Just as FLIR is reaching out to developers with their new sensors, they have also developed the Thermal by FLIR Partner Program. With this program they are working with manufacturers and developers to help them get their products produced with FLIR's thermal technology built-in. They had a few examples of final products and prototypes to show off at their booth at CES 2018.
We got to take a close look at Arzens ThermoGlass. These safety glasses have a thermal camera onboard to allow workers obtain thermal images at a glance and completely hands-free in an augmented reality, heads-up display format. They allow workers to focused during inspections, while still having the use of their hands for other important tasks, such as taking notes or operating machinery and tools.
Also on display was a Panasonic Tough Book that is outfitted to include a FLIR Camera. It is the first tablet that has been ruggedized to carry a thermal sensor. And along the same rugged theme, also on display was a CAT S60 Android smartphone with an included electron sensor. It can also be purchased from Amazon: CAT PHONES S60 Rugged Waterproof Smartphone with integrated FLIR camera.
And one of our most favorite finds at the booth was their partnership with Tinkerforge. This Maker Kit includes a Lepton component, the same sensor in the popular FLIR ONE device, so that makers can learn about, play with and incorporate thermal technology into their innovations.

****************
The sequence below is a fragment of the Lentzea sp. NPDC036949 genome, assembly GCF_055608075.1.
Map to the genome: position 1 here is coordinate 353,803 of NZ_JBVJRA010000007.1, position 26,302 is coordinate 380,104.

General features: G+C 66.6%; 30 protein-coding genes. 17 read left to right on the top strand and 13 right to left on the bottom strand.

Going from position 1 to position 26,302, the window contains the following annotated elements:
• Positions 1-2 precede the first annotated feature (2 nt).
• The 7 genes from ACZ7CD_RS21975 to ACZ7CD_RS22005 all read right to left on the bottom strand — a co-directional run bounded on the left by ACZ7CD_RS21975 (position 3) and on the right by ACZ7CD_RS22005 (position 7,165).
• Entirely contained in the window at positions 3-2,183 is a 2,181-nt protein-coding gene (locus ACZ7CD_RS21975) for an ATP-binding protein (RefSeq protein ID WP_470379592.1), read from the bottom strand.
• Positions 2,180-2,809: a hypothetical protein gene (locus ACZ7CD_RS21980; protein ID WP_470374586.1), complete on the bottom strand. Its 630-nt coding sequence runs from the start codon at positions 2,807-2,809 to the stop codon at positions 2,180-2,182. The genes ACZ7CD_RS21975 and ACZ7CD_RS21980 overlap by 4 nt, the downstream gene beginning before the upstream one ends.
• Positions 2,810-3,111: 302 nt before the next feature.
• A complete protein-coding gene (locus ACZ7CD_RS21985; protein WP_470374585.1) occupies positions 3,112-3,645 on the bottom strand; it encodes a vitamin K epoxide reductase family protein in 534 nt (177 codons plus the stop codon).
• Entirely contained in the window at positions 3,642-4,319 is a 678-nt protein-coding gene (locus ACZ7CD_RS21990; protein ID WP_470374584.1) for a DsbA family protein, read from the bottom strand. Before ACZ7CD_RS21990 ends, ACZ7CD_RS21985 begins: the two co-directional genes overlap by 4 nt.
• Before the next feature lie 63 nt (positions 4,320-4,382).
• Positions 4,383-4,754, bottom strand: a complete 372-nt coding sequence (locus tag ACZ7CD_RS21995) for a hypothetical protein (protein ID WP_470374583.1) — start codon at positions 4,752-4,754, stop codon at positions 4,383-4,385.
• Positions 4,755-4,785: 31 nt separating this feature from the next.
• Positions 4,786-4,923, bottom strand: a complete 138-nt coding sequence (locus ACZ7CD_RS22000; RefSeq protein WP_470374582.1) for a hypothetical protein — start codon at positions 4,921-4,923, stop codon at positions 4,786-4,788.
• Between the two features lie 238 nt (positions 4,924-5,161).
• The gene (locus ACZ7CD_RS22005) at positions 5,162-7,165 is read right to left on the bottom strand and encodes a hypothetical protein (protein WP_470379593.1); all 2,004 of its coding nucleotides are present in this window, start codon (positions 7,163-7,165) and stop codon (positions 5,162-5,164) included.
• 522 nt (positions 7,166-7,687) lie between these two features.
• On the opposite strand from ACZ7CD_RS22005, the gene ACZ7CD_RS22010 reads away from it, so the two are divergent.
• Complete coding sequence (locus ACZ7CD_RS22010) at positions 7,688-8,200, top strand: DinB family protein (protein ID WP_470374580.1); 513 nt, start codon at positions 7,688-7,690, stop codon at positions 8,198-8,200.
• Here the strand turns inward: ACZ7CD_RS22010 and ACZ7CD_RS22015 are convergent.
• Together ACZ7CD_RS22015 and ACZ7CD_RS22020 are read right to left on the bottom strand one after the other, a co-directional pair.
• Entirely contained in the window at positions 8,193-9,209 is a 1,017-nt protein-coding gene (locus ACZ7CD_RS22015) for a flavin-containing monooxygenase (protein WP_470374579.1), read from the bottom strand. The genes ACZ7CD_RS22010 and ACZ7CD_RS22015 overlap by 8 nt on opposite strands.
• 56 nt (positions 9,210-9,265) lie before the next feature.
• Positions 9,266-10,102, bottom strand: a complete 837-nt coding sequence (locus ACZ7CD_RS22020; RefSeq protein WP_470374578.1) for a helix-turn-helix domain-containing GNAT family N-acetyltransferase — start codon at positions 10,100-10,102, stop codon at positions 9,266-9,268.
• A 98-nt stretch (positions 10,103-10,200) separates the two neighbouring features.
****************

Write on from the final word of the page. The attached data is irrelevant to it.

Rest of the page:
You can get more information about their programs initiative at their partner site.
Also, check out these cool consumer products that are available on Amazon:
Scott is a developer who has worked on projects of varying sizes, including all of the PLuGHiTz Corporation properties. He is also known in the gaming world for his time supporting the DDR community, through DDRLover and hosting tournaments throughout the Tampa Bar Area. Currently, when he is not working on software projects or hosting F5 Live: Refreshing Technology, Scott can often be found returning to his high school days working with the Foundation for Inspiration and Recognition of Science and Technology (FIRST), mentoring teams and judging engineering notebooks at competitions. He has also helped found a student software learning group, the ASCII Warriors.